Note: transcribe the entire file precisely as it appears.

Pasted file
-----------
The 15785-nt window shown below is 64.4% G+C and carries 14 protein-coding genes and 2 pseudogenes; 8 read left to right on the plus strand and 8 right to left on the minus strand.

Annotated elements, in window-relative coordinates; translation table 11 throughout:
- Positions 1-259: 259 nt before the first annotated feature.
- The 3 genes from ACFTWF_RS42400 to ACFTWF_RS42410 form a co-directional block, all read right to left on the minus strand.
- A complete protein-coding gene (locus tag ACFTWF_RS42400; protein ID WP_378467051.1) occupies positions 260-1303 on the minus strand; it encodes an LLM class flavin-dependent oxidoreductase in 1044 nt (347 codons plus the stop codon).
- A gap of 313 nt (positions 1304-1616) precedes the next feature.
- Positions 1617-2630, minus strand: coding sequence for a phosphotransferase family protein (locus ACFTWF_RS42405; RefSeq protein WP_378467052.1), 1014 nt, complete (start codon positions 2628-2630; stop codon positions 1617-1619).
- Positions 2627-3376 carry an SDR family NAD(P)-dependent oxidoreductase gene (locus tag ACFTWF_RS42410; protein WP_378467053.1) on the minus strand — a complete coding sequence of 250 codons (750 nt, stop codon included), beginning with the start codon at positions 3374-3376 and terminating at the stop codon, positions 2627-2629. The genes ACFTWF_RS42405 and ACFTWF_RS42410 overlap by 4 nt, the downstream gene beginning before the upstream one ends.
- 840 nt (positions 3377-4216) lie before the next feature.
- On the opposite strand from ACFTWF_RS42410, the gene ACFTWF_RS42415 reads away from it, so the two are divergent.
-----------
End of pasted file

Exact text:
The 15785-nt window shown below is 64.4% G+C and carries 14 protein-coding genes and 2 pseudogenes; 8 read left to right on the plus strand and 8 right to left on the minus strand.

Annotated elements, in window-relative coordinates; translation table 11 throughout:
- Positions 1-259: 259 nt before the first annotated feature.
- The 3 genes from ACFTWF_RS42400 to ACFTWF_RS42410 form a co-directional block, all read right to left on the minus strand.
- A complete protein-coding gene (locus tag ACFTWF_RS42400; protein ID WP_378467051.1) occupies positions 260-1303 on the minus strand; it encodes an LLM class flavin-dependent oxidoreductase in 1044 nt (347 codons plus the stop codon).
- A gap of 313 nt (positions 1304-1616) precedes the next feature.
- Positions 1617-2630, minus strand: coding sequence for a phosphotransferase family protein (locus ACFTWF_RS42405; RefSeq protein WP_378467052.1), 1014 nt, complete (start codon positions 2628-2630; stop codon positions 1617-1619).
- Positions 2627-3376 carry an SDR family NAD(P)-dependent oxidoreductase gene (locus tag ACFTWF_RS42410; protein WP_378467053.1) on the minus strand — a complete coding sequence of 250 codons (750 nt, stop codon included), beginning with the start codon at positions 3374-3376 and terminating at the stop codon, positions 2627-2629. The genes ACFTWF_RS42405 and ACFTWF_RS42410 overlap by 4 nt, the downstream gene beginning before the upstream one ends.
- 840 nt (positions 3377-4216) lie before the next feature.
- On the opposite strand from ACFTWF_RS42410, the gene ACFTWF_RS42415 reads away from it, so the two are divergent.